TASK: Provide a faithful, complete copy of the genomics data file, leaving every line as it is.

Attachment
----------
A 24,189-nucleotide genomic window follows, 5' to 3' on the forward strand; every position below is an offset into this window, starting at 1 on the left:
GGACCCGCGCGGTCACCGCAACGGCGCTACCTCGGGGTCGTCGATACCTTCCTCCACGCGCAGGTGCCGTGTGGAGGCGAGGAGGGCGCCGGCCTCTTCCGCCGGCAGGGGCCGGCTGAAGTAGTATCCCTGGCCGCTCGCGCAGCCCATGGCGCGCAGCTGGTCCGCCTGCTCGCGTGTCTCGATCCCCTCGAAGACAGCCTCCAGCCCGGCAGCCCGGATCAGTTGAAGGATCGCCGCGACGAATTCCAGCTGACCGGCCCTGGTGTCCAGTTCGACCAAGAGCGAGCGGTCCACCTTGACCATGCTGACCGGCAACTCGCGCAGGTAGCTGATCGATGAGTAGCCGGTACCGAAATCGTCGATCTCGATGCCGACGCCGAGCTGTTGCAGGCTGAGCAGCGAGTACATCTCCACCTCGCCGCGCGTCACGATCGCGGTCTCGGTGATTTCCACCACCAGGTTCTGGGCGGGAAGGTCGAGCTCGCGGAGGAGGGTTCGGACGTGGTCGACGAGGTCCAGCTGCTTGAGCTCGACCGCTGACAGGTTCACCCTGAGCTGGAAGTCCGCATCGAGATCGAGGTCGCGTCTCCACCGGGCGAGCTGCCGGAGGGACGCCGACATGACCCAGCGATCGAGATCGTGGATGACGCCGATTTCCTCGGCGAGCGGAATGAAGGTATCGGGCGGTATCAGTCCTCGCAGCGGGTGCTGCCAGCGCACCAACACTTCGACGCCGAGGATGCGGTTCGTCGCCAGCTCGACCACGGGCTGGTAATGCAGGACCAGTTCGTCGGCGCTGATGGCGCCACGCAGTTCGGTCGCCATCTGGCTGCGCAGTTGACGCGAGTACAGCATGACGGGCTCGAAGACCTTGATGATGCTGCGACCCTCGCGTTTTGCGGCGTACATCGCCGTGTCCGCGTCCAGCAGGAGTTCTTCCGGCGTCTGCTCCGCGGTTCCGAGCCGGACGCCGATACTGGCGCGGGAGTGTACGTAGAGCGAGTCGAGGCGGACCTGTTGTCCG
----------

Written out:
A 24,189-nucleotide genomic window follows, 5' to 3' on the forward strand; every position below is an offset into this window, starting at 1 on the left:
GGACCCGCGCGGTCACCGCAACGGCGCTACCTCGGGGTCGTCGATACCTTCCTCCACGCGCAGGTGCCGTGTGGAGGCGAGGAGGGCGCCGGCCTCTTCCGCCGGCAGGGGCCGGCTGAAGTAGTATCCCTGGCCGCTCGCGCAGCCCATGGCGCGCAGCTGGTCCGCCTGCTCGCGTGTCTCGATCCCCTCGAAGACAGCCTCCAGCCCGGCAGCCCGGATCAGTTGAAGGATCGCCGCGACGAATTCCAGCTGACCGGCCCTGGTGTCCAGTTCGACCAAGAGCGAGCGGTCCACCTTGACCATGCTGACCGGCAACTCGCGCAGGTAGCTGATCGATGAGTAGCCGGTACCGAAATCGTCGATCTCGATGCCGACGCCGAGCTGTTGCAGGCTGAGCAGCGAGTACATCTCCACCTCGCCGCGCGTCACGATCGCGGTCTCGGTGATTTCCACCACCAGGTTCTGGGCGGGAAGGTCGAGCTCGCGGAGGAGGGTTCGGACGTGGTCGACGAGGTCCAGCTGCTTGAGCTCGACCGCTGACAGGTTCACCCTGAGCTGGAAGTCCGCATCGAGATCGAGGTCGCGTCTCCACCGGGCGAGCTGCCGGAGGGACGCCGACATGACCCAGCGATCGAGATCGTGGATGACGCCGATTTCCTCGGCGAGCGGAATGAAGGTATCGGGCGGTATCAGTCCTCGCAGCGGGTGCTGCCAGCGCACCAACACTTCGACGCCGAGGATGCGGTTCGTCGCCAGCTCGACCACGGGCTGGTAATGCAGGACCAGTTCGTCGGCGCTGATGGCGCCACGCAGTTCGGTCGCCATCTGGCTGCGCAGTTGACGCGAGTACAGCATGACGGGCTCGAAGACCTTGATGATGCTGCGACCCTCGCGTTTTGCGGCGTACATCGCCGTGTCCGCGTCCAGCAGGAGTTCTTCCGGCGTCTGCTCCGCGGTTCCGAGCCGGACGCCGATACTGGCGCGGGAGTGTACGTAGAGCGAGTCGAGGCGGACCTGTTGTCCG